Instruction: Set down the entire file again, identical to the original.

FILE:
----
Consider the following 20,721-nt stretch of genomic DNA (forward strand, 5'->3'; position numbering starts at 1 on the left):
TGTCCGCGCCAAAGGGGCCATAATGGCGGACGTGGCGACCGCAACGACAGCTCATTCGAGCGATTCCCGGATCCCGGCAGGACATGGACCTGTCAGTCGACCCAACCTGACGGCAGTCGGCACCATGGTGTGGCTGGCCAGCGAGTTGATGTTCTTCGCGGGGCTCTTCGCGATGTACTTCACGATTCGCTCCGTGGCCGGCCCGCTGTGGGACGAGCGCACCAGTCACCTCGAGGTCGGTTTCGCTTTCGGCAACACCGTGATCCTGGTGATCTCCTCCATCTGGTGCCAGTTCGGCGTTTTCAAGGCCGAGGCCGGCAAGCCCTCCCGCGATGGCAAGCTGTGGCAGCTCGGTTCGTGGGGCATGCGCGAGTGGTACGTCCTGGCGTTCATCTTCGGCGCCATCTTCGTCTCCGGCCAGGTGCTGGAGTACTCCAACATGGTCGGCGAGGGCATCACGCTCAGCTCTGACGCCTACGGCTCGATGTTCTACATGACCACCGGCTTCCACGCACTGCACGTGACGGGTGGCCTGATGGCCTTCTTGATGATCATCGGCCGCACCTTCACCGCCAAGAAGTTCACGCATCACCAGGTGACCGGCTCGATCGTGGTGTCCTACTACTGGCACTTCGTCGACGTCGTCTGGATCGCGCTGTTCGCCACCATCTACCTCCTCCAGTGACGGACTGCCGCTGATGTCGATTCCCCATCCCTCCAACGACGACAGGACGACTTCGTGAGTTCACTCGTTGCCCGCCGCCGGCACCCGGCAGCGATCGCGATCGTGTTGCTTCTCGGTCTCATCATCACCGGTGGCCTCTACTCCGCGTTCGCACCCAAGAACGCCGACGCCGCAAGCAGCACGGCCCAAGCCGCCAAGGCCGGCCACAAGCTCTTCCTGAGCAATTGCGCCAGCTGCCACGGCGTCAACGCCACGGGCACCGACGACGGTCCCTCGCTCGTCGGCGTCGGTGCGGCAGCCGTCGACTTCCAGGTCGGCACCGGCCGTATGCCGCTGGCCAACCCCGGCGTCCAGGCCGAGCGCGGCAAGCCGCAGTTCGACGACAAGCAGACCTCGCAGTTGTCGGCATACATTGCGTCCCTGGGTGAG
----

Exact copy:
Consider the following 20,721-nt stretch of genomic DNA (forward strand, 5'->3'; position numbering starts at 1 on the left):
TGTCCGCGCCAAAGGGGCCATAATGGCGGACGTGGCGACCGCAACGACAGCTCATTCGAGCGATTCCCGGATCCCGGCAGGACATGGACCTGTCAGTCGACCCAACCTGACGGCAGTCGGCACCATGGTGTGGCTGGCCAGCGAGTTGATGTTCTTCGCGGGGCTCTTCGCGATGTACTTCACGATTCGCTCCGTGGCCGGCCCGCTGTGGGACGAGCGCACCAGTCACCTCGAGGTCGGTTTCGCTTTCGGCAACACCGTGATCCTGGTGATCTCCTCCATCTGGTGCCAGTTCGGCGTTTTCAAGGCCGAGGCCGGCAAGCCCTCCCGCGATGGCAAGCTGTGGCAGCTCGGTTCGTGGGGCATGCGCGAGTGGTACGTCCTGGCGTTCATCTTCGGCGCCATCTTCGTCTCCGGCCAGGTGCTGGAGTACTCCAACATGGTCGGCGAGGGCATCACGCTCAGCTCTGACGCCTACGGCTCGATGTTCTACATGACCACCGGCTTCCACGCACTGCACGTGACGGGTGGCCTGATGGCCTTCTTGATGATCATCGGCCGCACCTTCACCGCCAAGAAGTTCACGCATCACCAGGTGACCGGCTCGATCGTGGTGTCCTACTACTGGCACTTCGTCGACGTCGTCTGGATCGCGCTGTTCGCCACCATCTACCTCCTCCAGTGACGGACTGCCGCTGATGTCGATTCCCCATCCCTCCAACGACGACAGGACGACTTCGTGAGTTCACTCGTTGCCCGCCGCCGGCACCCGGCAGCGATCGCGATCGTGTTGCTTCTCGGTCTCATCATCACCGGTGGCCTCTACTCCGCGTTCGCACCCAAGAACGCCGACGCCGCAAGCAGCACGGCCCAAGCCGCCAAGGCCGGCCACAAGCTCTTCCTGAGCAATTGCGCCAGCTGCCACGGCGTCAACGCCACGGGCACCGACGACGGTCCCTCGCTCGTCGGCGTCGGTGCGGCAGCCGTCGACTTCCAGGTCGGCACCGGCCGTATGCCGCTGGCCAACCCCGGCGTCCAGGCCGAGCGCGGCAAGCCGCAGTTCGACGACAAGCAGACCTCGCAGTTGTCGGCATACATTGCGTCCCTGGGTGAG